Epstein impressive, very impressive
Theo Epstein addressed the media after being introduced Tuesday at Wrigley Field.
George LeClaire | Staff Photographer
Theo Epstein is so impressive that you wonder what he's doing in baseball.
Tuesday he came across as intelligent, articulate and pragmatic while being introduced as the Cubs' president of baseball operations.
Epstein made references to the major leagues and minor leagues being "parallel fronts," to establishing "integrated verticality" up and down the organization, and to installing an "information management system."
When the Tribune Company hired Andy MacPhail as Cubs president in 1994 he said he wanted to hire a general manager with academic intellect.
MacPhail fell short with Ed Lynch, who had passed the bar exam but not the GM test. Judging a textbook by its cover, Cubs chairman Tom Ricketts went long with Epstein.
So, Professor Theo, why baseball when you would make, say, an attractive political candidate…?
"You don't even know what my politics are," Epstein said.
The response was accompanied by a smile that would make voters swoon even if he expressed an intention to raise taxes across the board.
My goodness, Epstein has a politician's hair, a wife who would make a beautiful first lady, precise speech, great everything that someone needs to be elected president of the United States.
Yet Epstein doesn't seem to want to run for any office but his new one at Wrigley Field. Nor does he seem motivated to cure cancer or devise a program to end hunger.
The way Epstein came across inside the United Club inside the ballpark, he's sharp enough and polished enough to solve any problem.
Except maybe getting the Cubs into a World Series, that is. Winning a news conference is one thing. Winning the National League is another.
Ah, but that's the challenge Theo Epstein accepted, which might make you think again about how wise a man he is.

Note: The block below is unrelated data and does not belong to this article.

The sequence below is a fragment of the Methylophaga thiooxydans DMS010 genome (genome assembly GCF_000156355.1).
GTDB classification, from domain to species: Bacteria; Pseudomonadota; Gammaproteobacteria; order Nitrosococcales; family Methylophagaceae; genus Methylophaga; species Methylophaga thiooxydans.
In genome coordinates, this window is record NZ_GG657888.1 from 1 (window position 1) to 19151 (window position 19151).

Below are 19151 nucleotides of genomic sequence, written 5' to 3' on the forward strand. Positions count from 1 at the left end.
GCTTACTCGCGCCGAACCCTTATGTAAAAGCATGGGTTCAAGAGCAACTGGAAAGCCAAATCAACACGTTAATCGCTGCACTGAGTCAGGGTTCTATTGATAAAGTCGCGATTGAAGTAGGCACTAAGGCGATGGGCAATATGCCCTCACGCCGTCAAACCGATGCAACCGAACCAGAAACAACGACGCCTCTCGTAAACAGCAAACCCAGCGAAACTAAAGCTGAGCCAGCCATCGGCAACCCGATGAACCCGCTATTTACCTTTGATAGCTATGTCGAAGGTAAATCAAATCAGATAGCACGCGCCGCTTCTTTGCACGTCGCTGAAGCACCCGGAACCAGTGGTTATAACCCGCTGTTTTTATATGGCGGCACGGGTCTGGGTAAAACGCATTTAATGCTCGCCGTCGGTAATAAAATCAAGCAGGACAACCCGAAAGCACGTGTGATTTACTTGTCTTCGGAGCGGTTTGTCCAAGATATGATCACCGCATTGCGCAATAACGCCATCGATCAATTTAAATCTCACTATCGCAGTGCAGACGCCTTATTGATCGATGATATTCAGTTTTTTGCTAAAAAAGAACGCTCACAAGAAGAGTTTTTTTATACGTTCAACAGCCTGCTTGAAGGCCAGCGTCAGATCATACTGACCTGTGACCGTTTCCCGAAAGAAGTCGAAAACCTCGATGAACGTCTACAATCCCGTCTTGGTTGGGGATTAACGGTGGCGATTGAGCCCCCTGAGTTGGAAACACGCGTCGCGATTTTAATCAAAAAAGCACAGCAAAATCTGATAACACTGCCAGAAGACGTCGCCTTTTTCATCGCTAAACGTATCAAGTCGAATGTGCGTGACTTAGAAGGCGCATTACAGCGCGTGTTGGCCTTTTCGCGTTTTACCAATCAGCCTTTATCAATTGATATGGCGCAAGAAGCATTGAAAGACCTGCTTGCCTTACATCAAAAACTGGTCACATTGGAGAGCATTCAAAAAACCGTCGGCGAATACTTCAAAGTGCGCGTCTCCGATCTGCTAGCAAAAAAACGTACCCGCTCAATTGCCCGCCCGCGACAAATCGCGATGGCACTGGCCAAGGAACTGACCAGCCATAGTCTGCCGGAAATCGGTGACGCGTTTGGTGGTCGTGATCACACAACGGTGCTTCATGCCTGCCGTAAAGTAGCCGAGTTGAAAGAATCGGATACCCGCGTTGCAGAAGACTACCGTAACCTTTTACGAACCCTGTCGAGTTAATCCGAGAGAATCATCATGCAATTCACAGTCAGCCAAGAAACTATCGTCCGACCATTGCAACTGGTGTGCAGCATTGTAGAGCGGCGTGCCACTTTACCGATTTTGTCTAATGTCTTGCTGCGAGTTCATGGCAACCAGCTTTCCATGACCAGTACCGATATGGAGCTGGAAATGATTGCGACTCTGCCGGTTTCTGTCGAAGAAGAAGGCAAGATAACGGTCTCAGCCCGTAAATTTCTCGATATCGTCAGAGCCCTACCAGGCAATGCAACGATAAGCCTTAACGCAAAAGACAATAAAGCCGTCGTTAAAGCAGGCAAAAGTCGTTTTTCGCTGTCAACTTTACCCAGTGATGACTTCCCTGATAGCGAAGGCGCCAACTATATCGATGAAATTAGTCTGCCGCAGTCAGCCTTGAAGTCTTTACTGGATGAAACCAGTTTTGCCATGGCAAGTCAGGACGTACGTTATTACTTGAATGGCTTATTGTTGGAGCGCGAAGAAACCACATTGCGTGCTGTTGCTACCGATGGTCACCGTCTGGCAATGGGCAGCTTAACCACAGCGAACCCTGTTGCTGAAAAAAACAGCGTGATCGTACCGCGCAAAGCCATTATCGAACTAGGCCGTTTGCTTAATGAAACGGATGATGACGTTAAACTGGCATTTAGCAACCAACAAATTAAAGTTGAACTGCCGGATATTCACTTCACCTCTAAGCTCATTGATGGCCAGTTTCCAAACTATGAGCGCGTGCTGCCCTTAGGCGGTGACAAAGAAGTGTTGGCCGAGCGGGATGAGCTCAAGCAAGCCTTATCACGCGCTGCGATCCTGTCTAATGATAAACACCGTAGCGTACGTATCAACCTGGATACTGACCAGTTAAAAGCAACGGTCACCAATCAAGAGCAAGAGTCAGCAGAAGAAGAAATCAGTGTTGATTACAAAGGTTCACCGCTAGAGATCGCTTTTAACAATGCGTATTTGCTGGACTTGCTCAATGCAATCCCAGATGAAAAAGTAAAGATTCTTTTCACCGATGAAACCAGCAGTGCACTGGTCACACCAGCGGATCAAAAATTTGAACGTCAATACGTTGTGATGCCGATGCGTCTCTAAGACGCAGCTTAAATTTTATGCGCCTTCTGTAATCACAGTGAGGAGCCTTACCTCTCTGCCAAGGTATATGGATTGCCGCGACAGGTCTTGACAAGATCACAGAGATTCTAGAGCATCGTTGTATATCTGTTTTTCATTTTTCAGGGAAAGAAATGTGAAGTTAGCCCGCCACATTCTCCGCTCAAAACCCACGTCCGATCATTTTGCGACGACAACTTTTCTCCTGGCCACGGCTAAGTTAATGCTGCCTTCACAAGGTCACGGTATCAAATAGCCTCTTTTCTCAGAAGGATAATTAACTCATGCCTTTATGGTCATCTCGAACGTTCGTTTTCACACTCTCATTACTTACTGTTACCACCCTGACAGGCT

The good news is that in a sense bringing a championship to Cubs fans would be like feeding them, housing them, curing them and bringing inner peace to them.
So maybe this is the one instance when baseball isn't trivial, when it's providing all those social services for a large number of people in desperate need of help.
Epstein will settle for a World Series title and let the greater good fall where it may. The reason he's working in baseball is for, well, for the love of baseball.
For starters, Epstein was born in New York and his parents tell him about how he would watch baseball games on TV at age 2. At about age 4 he would go to Central Park and bat around a Wiffle ball.
When Epstein was 12 his mother asked him what he wanted to do in life.
His answer: "If I can't work in baseball I'm not sure I would be happy."
Epstein looked like a happy man munching on a happy meal of Cub mania Tuesday, even though he was leaving the Boston area. That's where he grew up and then generally managed his beloved Red Sox to two World Series championships.
Maybe Epstein has time to make the most of more than one career, considering that he believes a sports executive's shelf life is about 10 years in any one job.
Ten years from now Epstein's tour in Wrigley Field will be finished, and perhaps even complete if he can win that improbable World Series here.
Theo Epstein will be a mere 47 years old then, leaving him more than enough time to transition from being president of baseball operations to president of the United States.
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